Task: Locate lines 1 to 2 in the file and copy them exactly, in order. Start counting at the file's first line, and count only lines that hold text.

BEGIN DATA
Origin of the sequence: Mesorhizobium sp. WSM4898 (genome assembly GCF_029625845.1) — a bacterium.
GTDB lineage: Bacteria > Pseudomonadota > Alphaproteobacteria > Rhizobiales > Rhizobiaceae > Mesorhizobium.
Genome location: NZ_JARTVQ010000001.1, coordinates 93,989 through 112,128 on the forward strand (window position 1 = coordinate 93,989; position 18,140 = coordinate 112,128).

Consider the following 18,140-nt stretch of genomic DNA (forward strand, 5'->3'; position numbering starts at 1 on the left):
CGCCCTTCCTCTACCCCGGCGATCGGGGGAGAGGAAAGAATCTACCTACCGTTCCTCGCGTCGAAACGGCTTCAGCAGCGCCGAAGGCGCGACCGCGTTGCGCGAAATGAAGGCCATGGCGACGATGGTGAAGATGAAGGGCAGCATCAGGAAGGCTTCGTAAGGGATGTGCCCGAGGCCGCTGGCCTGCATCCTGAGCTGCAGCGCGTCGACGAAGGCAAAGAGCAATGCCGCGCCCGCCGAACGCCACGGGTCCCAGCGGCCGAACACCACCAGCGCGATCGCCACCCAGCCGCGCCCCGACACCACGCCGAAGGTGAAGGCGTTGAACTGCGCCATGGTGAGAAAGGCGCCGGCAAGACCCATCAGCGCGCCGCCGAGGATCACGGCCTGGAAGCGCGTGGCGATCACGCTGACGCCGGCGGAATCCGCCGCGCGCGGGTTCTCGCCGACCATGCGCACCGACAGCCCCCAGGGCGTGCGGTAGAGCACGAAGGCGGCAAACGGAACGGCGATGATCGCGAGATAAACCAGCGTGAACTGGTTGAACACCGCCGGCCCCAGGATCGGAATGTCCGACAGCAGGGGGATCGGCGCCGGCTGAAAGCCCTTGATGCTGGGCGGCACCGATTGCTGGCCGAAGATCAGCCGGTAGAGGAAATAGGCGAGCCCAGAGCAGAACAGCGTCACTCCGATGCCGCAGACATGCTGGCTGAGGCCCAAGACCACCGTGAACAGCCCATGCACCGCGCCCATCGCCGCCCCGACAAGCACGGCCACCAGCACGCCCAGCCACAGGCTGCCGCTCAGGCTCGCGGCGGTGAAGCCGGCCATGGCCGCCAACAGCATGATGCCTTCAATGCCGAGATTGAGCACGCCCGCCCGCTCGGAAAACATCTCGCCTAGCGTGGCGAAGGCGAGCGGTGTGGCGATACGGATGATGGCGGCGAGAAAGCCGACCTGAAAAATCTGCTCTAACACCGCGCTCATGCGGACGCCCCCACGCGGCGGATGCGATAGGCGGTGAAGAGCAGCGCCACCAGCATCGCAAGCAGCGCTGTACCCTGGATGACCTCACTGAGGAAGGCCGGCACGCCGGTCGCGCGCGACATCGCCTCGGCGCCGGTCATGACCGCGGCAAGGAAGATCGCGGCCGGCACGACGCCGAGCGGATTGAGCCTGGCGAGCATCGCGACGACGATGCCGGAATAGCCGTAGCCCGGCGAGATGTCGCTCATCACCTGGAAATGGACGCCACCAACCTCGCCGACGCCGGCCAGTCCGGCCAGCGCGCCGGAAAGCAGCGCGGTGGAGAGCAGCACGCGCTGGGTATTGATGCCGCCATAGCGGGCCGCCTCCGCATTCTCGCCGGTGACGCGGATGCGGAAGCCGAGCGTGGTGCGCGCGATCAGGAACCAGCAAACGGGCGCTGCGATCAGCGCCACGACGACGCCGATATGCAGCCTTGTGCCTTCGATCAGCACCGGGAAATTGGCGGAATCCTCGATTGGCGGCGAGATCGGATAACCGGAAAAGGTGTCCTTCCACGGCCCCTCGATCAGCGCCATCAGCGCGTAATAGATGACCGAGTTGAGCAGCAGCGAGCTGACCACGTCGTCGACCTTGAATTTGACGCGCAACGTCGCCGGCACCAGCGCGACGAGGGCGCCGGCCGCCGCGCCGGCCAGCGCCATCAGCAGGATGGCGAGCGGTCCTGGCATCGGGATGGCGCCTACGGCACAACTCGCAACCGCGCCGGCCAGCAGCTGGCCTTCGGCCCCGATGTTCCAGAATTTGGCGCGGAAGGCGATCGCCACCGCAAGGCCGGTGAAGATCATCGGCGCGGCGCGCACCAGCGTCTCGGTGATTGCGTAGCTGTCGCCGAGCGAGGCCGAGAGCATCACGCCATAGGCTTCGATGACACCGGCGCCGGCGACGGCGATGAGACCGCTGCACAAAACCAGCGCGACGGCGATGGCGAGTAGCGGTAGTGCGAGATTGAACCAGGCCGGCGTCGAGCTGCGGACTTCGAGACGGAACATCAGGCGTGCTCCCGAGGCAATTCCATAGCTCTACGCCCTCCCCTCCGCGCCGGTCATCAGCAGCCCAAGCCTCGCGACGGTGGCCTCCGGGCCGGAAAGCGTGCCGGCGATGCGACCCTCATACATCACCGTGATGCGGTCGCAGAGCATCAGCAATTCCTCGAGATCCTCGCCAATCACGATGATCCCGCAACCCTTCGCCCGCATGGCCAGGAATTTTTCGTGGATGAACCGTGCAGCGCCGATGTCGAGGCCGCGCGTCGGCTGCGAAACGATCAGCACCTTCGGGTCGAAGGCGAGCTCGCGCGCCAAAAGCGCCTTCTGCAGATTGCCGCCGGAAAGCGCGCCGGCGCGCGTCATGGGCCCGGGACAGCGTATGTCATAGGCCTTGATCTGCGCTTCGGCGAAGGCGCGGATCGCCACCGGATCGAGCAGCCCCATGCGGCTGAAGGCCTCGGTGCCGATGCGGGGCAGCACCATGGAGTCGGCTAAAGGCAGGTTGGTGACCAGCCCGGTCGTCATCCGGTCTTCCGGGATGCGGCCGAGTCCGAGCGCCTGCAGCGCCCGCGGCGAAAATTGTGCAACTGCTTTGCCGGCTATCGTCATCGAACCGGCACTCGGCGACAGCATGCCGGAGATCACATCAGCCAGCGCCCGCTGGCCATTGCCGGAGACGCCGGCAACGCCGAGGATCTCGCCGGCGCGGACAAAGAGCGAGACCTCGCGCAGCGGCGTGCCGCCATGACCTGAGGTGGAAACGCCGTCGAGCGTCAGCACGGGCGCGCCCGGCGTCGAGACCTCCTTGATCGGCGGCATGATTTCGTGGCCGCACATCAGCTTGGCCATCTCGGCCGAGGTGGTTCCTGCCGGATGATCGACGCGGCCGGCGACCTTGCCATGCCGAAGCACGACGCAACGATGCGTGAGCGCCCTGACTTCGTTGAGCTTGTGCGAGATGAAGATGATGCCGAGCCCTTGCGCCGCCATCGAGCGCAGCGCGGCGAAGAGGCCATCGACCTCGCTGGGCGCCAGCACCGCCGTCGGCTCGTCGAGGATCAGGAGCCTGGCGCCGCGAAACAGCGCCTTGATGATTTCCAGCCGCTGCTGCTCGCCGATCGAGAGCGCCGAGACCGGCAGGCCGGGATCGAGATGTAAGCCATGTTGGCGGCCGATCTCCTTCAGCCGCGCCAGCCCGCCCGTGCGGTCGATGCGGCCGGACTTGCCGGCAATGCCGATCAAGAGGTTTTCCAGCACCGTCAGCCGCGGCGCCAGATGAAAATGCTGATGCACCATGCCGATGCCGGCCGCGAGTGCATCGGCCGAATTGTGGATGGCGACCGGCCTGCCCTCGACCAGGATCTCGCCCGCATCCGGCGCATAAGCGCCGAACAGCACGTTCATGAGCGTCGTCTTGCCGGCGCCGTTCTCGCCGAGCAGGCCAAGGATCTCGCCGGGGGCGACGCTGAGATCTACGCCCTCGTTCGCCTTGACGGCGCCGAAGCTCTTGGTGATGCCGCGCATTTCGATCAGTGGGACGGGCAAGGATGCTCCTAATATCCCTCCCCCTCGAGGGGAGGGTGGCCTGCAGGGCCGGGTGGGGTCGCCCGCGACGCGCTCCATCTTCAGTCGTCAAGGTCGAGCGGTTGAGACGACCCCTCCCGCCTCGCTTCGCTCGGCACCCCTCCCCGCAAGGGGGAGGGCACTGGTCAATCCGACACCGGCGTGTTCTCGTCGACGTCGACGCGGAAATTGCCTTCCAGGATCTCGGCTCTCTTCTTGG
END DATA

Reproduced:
Origin of the sequence: Mesorhizobium sp. WSM4898 (genome assembly GCF_029625845.1) — a bacterium.
GTDB lineage: Bacteria > Pseudomonadota > Alphaproteobacteria > Rhizobiales > Rhizobiaceae > Mesorhizobium.